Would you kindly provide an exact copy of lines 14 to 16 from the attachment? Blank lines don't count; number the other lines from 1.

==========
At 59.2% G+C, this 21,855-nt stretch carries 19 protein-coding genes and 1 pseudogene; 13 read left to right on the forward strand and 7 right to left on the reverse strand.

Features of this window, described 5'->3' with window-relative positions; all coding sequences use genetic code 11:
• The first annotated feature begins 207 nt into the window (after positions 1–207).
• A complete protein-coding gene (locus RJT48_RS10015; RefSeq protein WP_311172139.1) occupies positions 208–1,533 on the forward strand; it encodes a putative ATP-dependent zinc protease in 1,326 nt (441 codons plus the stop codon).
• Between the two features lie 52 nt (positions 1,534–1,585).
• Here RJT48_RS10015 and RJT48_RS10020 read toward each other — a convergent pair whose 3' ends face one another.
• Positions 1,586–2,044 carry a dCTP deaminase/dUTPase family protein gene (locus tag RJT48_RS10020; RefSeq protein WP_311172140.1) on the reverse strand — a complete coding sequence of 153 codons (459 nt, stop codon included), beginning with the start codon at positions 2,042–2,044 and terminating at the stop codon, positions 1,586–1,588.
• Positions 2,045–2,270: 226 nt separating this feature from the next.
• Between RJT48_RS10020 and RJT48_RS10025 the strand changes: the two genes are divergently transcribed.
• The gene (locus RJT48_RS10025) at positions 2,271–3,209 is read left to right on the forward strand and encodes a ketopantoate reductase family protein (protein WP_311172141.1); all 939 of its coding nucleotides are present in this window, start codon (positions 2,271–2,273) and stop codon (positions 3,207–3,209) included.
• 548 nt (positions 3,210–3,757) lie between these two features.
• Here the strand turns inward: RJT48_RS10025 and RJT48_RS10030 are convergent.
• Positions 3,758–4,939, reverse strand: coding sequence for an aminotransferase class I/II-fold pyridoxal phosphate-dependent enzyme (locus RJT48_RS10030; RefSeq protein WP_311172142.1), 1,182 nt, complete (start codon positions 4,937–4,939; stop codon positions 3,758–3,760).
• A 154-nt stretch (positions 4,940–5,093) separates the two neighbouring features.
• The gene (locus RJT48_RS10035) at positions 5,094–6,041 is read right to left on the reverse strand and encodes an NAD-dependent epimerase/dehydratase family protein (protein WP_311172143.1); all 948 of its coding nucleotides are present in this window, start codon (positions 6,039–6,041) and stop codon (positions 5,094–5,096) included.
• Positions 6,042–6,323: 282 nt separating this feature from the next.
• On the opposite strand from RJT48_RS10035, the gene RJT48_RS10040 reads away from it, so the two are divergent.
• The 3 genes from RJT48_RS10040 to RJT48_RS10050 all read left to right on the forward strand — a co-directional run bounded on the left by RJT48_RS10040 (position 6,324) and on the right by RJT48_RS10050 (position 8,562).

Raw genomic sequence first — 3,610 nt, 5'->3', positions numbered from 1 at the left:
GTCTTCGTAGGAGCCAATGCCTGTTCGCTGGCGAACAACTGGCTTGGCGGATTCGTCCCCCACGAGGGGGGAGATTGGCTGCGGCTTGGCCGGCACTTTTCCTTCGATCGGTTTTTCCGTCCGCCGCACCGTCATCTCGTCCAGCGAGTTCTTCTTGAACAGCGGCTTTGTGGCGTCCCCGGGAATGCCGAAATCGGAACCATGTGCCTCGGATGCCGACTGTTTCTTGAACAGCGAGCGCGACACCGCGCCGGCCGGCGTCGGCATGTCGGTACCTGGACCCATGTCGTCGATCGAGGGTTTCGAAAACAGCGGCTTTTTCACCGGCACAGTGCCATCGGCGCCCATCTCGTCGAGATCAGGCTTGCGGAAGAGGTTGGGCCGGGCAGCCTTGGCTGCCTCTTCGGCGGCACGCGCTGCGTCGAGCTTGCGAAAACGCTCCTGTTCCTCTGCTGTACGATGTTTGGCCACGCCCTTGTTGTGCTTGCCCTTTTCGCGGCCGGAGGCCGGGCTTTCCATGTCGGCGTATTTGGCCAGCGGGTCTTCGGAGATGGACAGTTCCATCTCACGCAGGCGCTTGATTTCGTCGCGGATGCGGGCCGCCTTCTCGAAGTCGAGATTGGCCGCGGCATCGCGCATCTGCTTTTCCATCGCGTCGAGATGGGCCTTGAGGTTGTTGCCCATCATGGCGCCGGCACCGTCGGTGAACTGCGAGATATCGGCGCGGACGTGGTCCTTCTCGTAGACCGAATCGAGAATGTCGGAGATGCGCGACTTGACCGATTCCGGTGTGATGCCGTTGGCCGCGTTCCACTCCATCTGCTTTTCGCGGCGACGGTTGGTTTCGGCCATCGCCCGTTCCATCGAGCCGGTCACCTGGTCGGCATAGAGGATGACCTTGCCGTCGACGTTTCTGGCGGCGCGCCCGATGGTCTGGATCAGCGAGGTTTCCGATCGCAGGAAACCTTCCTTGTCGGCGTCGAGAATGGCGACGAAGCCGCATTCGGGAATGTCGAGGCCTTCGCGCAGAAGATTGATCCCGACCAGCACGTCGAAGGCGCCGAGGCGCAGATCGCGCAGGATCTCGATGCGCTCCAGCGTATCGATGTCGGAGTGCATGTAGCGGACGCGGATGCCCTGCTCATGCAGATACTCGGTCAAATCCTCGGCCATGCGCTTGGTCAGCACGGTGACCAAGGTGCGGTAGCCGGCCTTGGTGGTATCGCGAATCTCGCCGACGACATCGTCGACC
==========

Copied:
• A 154-nt stretch (positions 4,940–5,093) separates the two neighbouring features.
• The gene (locus RJT48_RS10035) at positions 5,094–6,041 is read right to left on the reverse strand and encodes an NAD-dependent epimerase/dehydratase family protein (protein WP_311172143.1); all 948 of its coding nucleotides are present in this window, start codon (positions 6,039–6,041) and stop codon (positions 5,094–5,096) included.
• Positions 6,042–6,323: 282 nt separating this feature from the next.